Alwaght– The visit to Iran of the Iraqi Prime Minister Mostafa al-Kadhimi on July 21 is still a topic of media debates and analyses after a week. But what is being disregarded here is the cancelation of his scheduled visit to Saudi Arabia. He was planned to visit Saudi Arabia on July 20 as a first foreign trip since the assumption of office in May and the next day fly to Iran as the next destination.
However, only several hours before the visit to Riyadh, reports said that al-Kadhimi visit was delayed as the Saudi King Salman bin Abdulaziz was admitted to hospital for medical checks.
Was the hospitalization of the Saudi monarch the real reason behind the visit delay? Or the Saudi officials had other reasons for the delay?
Zarif visit to Iraq and Saudi anger
Initially, the reason for delaying the Iraqi PM trip to the Arab monarchy should be sought in the travel to Iraq of the Iranian Foreign Minister Mohamad Javad Zarif a day before al-Kadhimi’s scheduled visit.
There are three theories surrounding the delay:
1. One theory is that the Saudis set a condition of not meeting with the Iranian officials to the Iraqi PM. Pieces of evidence show that the Saudis have stipulated that al-Kadhimi should not meet with any Iranian official before his trip to Riyadh, especially FM Zarif.
“The Saudis told al-Kadhimi that he should not receive any Iranian official visiting Iraq including the Foreign Minister Mohamad Javad Zarif before his Saudi Arabia trip,” Kadhim al-Sayadi, an Iraqi lawmaker, in a television interview said.
2. In the past few years, King Salman’s loss of control of the affairs of the country to his son and Crown Prince Mohammed is an undeniable reality in the absolutely-ruled monarchy. Now all know, as the political observers insist and the public agree, Prince Mohammed is officially in control in the country. So, the hospitalization of an individual who has no word in the foreign policy and home affairs cannot be a reason for the visit delay. Some say this “joke” should only be believed by the Saudis themselves.
3. Even if it is supposed that the king’s presence at the meeting was necessary, was his health condition so critical that he had to be transferred to the hospital while he had a meeting with a foreign official? When recent speculations about Salman’s health deterioration were raised by some media outlets, the official Saudi media dismissed the “rumors” regarding the monarch’s health and published videos of him chairing the cabinet to prove him in good condition. Even if he was not, he could talk to the Iraqi PM via video conferencing. After all, he joined the cabinet meetings via video conferencing this week even after he underwent “laparoscopic surgery Thursday to remove an inflamed gallbladder.”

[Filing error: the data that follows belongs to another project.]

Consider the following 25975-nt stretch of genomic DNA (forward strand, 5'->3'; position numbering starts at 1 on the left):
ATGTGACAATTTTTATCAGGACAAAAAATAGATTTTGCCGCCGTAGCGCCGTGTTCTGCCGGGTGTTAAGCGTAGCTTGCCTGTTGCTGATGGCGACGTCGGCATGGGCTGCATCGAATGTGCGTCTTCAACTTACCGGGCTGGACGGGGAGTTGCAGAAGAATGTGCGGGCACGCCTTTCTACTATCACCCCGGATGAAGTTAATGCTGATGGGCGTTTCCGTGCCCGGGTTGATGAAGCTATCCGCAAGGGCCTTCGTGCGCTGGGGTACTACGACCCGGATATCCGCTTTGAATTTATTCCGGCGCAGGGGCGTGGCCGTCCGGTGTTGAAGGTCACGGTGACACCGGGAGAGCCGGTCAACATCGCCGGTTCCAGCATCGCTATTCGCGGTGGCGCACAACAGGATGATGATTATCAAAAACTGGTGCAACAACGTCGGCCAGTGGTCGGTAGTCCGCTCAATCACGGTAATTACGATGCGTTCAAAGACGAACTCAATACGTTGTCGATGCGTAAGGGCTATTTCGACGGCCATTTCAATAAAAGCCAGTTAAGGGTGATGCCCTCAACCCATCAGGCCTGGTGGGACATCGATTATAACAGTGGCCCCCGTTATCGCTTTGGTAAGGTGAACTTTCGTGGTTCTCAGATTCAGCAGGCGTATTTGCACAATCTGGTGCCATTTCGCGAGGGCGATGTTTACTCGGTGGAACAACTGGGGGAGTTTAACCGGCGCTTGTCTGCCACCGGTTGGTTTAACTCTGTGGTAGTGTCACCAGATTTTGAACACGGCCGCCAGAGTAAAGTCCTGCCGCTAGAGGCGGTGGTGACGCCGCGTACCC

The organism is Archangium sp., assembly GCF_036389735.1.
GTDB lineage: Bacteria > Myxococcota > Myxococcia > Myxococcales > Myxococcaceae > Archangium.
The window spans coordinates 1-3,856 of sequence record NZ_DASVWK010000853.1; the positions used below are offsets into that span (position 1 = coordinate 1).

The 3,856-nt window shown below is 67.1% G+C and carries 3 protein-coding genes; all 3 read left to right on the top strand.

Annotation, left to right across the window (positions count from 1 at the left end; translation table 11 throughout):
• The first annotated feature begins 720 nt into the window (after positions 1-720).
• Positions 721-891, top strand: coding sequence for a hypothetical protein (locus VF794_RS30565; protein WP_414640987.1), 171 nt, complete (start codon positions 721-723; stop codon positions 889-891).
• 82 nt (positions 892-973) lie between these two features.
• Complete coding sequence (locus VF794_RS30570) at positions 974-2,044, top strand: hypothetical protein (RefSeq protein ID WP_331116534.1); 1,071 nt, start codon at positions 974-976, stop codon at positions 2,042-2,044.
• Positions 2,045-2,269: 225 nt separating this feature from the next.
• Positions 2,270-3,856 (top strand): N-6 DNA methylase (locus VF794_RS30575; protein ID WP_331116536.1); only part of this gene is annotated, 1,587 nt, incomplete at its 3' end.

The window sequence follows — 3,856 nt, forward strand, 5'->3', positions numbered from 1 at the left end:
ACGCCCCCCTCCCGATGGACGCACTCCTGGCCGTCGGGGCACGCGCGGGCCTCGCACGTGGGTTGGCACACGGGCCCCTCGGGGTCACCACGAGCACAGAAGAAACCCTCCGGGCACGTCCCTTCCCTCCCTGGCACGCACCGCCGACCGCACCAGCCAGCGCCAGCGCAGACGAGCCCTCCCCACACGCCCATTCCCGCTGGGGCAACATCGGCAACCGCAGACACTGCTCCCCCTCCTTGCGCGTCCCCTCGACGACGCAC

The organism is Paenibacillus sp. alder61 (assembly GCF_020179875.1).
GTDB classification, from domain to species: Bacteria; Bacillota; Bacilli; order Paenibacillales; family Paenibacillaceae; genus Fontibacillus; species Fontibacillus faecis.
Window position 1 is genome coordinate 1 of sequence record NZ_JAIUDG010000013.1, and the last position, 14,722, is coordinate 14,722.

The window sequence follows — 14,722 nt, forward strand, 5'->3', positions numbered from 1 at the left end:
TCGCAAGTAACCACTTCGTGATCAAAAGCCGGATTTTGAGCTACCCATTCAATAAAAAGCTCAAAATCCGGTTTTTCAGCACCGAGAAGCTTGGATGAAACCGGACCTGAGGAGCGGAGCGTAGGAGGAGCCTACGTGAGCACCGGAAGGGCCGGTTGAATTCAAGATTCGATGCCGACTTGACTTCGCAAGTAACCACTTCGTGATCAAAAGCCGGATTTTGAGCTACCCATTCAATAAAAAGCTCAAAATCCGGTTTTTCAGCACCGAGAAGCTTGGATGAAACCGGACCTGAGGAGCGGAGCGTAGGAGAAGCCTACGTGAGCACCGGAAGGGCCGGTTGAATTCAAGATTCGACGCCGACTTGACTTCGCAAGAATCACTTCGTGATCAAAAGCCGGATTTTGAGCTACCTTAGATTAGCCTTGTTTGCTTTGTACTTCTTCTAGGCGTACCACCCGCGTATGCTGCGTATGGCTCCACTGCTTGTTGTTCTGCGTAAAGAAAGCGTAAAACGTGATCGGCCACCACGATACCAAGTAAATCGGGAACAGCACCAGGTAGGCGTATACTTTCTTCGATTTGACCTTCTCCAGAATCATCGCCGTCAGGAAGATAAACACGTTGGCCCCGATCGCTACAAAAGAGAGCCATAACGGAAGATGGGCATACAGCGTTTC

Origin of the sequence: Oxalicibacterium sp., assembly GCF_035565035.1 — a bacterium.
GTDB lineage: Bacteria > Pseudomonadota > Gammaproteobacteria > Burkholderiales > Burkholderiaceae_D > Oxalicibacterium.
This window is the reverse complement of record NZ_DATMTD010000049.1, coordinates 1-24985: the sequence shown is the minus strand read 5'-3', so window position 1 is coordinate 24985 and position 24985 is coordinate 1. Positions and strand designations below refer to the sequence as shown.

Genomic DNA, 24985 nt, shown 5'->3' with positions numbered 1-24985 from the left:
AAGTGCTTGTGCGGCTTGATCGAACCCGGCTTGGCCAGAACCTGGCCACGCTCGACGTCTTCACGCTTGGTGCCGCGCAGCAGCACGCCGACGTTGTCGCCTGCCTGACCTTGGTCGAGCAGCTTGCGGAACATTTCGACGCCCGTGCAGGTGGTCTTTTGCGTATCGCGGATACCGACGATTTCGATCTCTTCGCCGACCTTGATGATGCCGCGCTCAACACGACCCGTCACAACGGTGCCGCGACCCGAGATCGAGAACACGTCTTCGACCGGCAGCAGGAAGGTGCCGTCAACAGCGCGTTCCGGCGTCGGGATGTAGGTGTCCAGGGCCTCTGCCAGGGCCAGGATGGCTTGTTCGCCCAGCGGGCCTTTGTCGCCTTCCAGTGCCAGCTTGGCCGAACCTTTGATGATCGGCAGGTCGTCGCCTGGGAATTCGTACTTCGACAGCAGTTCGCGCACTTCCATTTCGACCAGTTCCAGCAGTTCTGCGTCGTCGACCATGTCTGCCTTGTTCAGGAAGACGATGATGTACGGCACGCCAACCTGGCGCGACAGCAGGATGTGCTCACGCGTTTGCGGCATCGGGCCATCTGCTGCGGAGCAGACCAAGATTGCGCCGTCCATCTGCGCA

Saudi Arabian empty hand to assist Iraq economically
In addition to the above-mentioned potential reasons behind the delay, another drive behind the Saudi decision can be Riyadh’s financial problems and even a crisis.
The fact is that the al-Kadhimi approach to Saudi Arabia is more economic than political. The PM looks at the kingdom as a potential bankroller as Iraq prepares for reconstruction after huge devastation caused by the battle against the ISIS terrorist group. The Saudi rulers are very well aware of this fact. They know that if they want to take on Iran in Iraq and bring Baghdad close to them, they should provide the Iraqi side with financial assistance.
But Saudi Arabia is not that of before 2017 in oil wealth terms. The country has been in difficulty financing its Yemen war and home ambitions as oil prices over the past three years slumped. Additionally, the Hajj pilgrimage revenues are zero this year as coronavirus canceled 2020 Hajj season. The stock market downturn is another pain for the de facto ruler Prince Mohammed who for a year has had huge troubles managing the crisis-hit economy. The Yemen war costs are hulking. The Saudis knew that if al-Kadhimi returns home from Riyadh with the frustration of not being promised aids, Saudi Arabia will not score the favorable goals in the eyes of the Iraqi public.
The only privilege Saudi Arabia could present to Iraq is a promise of reopening Ar’ar border crossing between the two countries to facilitate bilateral trade. Until last year, the border crossing was only used for Iraqi Hajj pilgrims transfer to Saudi Arabia and goods were hardly exchanged between the two countries from this gate. But now Saudi Arabia plans to spend some $50 million to make the crossing suitable for trade. A plan running into frustration as the crossing does not have trade attraction to the Iraqi side.